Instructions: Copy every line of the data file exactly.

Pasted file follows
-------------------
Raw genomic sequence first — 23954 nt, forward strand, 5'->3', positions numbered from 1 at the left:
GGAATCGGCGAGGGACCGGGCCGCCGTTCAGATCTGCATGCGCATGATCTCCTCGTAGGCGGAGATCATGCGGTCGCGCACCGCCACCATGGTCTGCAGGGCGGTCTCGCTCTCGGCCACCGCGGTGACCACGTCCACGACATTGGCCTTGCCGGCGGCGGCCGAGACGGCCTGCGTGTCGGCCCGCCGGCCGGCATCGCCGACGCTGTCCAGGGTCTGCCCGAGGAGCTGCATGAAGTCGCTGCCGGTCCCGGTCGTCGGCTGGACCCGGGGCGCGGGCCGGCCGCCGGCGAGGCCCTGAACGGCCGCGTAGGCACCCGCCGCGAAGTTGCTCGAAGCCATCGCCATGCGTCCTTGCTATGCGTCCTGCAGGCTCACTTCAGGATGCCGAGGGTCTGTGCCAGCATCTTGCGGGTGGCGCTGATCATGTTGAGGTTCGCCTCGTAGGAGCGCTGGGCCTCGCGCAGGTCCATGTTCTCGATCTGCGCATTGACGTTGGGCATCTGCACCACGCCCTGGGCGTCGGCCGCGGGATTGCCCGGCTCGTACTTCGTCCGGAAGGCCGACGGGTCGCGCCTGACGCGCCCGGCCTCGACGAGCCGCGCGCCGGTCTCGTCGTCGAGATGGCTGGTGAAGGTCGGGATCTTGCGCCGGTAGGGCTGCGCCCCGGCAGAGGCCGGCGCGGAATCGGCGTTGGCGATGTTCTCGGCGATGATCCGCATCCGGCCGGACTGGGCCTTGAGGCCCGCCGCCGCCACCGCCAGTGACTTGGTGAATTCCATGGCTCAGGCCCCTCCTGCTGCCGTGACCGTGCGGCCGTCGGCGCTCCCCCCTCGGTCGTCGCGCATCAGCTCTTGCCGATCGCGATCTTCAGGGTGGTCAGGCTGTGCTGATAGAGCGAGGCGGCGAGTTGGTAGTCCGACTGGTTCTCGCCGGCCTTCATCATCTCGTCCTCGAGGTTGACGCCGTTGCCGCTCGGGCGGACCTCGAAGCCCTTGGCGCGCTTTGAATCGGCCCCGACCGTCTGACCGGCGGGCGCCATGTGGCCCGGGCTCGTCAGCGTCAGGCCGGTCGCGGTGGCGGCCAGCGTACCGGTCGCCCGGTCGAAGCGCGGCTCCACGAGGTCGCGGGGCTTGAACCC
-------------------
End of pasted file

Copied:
Raw genomic sequence first — 23954 nt, forward strand, 5'->3', positions numbered from 1 at the left:
GGAATCGGCGAGGGACCGGGCCGCCGTTCAGATCTGCATGCGCATGATCTCCTCGTAGGCGGAGATCATGCGGTCGCGCACCGCCACCATGGTCTGCAGGGCGGTCTCGCTCTCGGCCACCGCGGTGACCACGTCCACGACATTGGCCTTGCCGGCGGCGGCCGAGACGGCCTGCGTGTCGGCCCGCCGGCCGGCATCGCCGACGCTGTCCAGGGTCTGCCCGAGGAGCTGCATGAAGTCGCTGCCGGTCCCGGTCGTCGGCTGGACCCGGGGCGCGGGCCGGCCGCCGGCGAGGCCCTGAACGGCCGCGTAGGCACCCGCCGCGAAGTTGCTCGAAGCCATCGCCATGCGTCCTTGCTATGCGTCCTGCAGGCTCACTTCAGGATGCCGAGGGTCTGTGCCAGCATCTTGCGGGTGGCGCTGATCATGTTGAGGTTCGCCTCGTAGGAGCGCTGGGCCTCGCGCAGGTCCATGTTCTCGATCTGCGCATTGACGTTGGGCATCTGCACCACGCCCTGGGCGTCGGCCGCGGGATTGCCCGGCTCGTACTTCGTCCGGAAGGCCGACGGGTCGCGCCTGACGCGCCCGGCCTCGACGAGCCGCGCGCCGGTCTCGTCGTCGAGATGGCTGGTGAAGGTCGGGATCTTGCGCCGGTAGGGCTGCGCCCCGGCAGAGGCCGGCGCGGAATCGGCGTTGGCGATGTTCTCGGCGATGATCCGCATCCGGCCGGACTGGGCCTTGAGGCCCGCCGCCGCCACCGCCAGTGACTTGGTGAATTCCATGGCTCAGGCCCCTCCTGCTGCCGTGACCGTGCGGCCGTCGGCGCTCCCCCCTCGGTCGTCGCGCATCAGCTCTTGCCGATCGCGATCTTCAGGGTGGTCAGGCTGTGCTGATAGAGCGAGGCGGCGAGTTGGTAGTCCGACTGGTTCTCGCCGGCCTTCATCATCTCGTCCTCGAGGTTGACGCCGTTGCCGCTCGGGCGGACCTCGAAGCCCTTGGCGCGCTTTGAATCGGCCCCGACCGTCTGACCGGCGGGCGCCATGTGGCCCGGGCTCGTCAGCGTCAGGCCGGTCGCGGTGGCGGCCAGCGTACCGGTCGCCCGGTCGAAGCGCGGCTCCACGAGGTCGCGGGGCTTGAACCC